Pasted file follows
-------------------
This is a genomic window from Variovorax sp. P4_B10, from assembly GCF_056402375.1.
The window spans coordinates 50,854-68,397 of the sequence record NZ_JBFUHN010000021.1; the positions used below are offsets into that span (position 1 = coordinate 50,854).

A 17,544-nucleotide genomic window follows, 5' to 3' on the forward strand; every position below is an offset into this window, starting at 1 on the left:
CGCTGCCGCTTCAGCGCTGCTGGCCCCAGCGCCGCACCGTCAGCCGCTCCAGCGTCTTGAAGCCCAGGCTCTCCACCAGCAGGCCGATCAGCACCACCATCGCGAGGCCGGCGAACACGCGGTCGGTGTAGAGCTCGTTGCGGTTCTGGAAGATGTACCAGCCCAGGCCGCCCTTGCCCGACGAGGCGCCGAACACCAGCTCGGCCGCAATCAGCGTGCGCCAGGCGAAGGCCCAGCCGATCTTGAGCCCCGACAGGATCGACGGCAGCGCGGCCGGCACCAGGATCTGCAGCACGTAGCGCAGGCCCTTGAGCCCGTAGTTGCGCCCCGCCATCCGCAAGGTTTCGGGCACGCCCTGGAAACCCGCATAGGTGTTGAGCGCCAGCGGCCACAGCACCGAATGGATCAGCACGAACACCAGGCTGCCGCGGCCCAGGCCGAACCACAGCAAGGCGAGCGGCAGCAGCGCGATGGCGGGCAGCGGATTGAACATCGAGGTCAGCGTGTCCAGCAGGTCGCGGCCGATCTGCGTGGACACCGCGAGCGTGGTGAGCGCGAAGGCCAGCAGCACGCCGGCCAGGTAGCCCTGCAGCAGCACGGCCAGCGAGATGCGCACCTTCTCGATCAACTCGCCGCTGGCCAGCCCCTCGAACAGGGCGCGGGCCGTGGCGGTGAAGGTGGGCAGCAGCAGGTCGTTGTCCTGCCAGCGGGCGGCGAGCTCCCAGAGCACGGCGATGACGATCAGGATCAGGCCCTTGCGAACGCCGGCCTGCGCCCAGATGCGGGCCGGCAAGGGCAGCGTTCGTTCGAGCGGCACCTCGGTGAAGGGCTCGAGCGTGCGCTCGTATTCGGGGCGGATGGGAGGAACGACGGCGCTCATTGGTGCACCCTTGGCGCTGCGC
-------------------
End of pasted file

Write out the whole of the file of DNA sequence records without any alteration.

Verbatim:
This is a genomic window from Variovorax sp. P4_B10, from assembly GCF_056402375.1.
The window spans coordinates 50,854-68,397 of the sequence record NZ_JBFUHN010000021.1; the positions used below are offsets into that span (position 1 = coordinate 50,854).

A 17,544-nucleotide genomic window follows, 5' to 3' on the forward strand; every position below is an offset into this window, starting at 1 on the left:
CGCTGCCGCTTCAGCGCTGCTGGCCCCAGCGCCGCACCGTCAGCCGCTCCAGCGTCTTGAAGCCCAGGCTCTCCACCAGCAGGCCGATCAGCACCACCATCGCGAGGCCGGCGAACACGCGGTCGGTGTAGAGCTCGTTGCGGTTCTGGAAGATGTACCAGCCCAGGCCGCCCTTGCCCGACGAGGCGCCGAACACCAGCTCGGCCGCAATCAGCGTGCGCCAGGCGAAGGCCCAGCCGATCTTGAGCCCCGACAGGATCGACGGCAGCGCGGCCGGCACCAGGATCTGCAGCACGTAGCGCAGGCCCTTGAGCCCGTAGTTGCGCCCCGCCATCCGCAAGGTTTCGGGCACGCCCTGGAAACCCGCATAGGTGTTGAGCGCCAGCGGCCACAGCACCGAATGGATCAGCACGAACACCAGGCTGCCGCGGCCCAGGCCGAACCACAGCAAGGCGAGCGGCAGCAGCGCGATGGCGGGCAGCGGATTGAACATCGAGGTCAGCGTGTCCAGCAGGTCGCGGCCGATCTGCGTGGACACCGCGAGCGTGGTGAGCGCGAAGGCCAGCAGCACGCCGGCCAGGTAGCCCTGCAGCAGCACGGCCAGCGAGATGCGCACCTTCTCGATCAACTCGCCGCTGGCCAGCCCCTCGAACAGGGCGCGGGCCGTGGCGGTGAAGGTGGGCAGCAGCAGGTCGTTGTCCTGCCAGCGGGCGGCGAGCTCCCAGAGCACGGCGATGACGATCAGGATCAGGCCCTTGCGAACGCCGGCCTGCGCCCAGATGCGGGCCGGCAAGGGCAGCGTTCGTTCGAGCGGCACCTCGGTGAAGGGCTCGAGCGTGCGCTCGTATTCGGGGCGGATGGGAGGAACGACGGCGCTCATTGGTGCACCCTTGGCGCTGCGC